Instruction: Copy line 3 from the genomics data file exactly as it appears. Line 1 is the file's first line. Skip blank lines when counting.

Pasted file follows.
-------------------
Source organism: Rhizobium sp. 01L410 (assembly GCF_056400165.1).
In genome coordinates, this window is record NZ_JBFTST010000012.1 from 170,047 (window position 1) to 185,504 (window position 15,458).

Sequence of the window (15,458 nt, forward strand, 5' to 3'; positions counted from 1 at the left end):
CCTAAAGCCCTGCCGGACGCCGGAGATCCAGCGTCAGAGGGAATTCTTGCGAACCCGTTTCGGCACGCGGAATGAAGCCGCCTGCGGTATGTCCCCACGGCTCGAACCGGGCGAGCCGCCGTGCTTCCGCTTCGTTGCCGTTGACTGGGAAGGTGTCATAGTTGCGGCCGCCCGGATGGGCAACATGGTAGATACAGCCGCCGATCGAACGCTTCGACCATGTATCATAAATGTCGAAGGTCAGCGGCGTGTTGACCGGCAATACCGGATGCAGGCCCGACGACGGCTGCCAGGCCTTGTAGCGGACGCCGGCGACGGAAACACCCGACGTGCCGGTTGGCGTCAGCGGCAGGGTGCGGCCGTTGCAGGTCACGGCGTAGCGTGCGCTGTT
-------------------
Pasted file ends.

Sequence of the window (15,458 nt, forward strand, 5' to 3'; positions counted from 1 at the left end):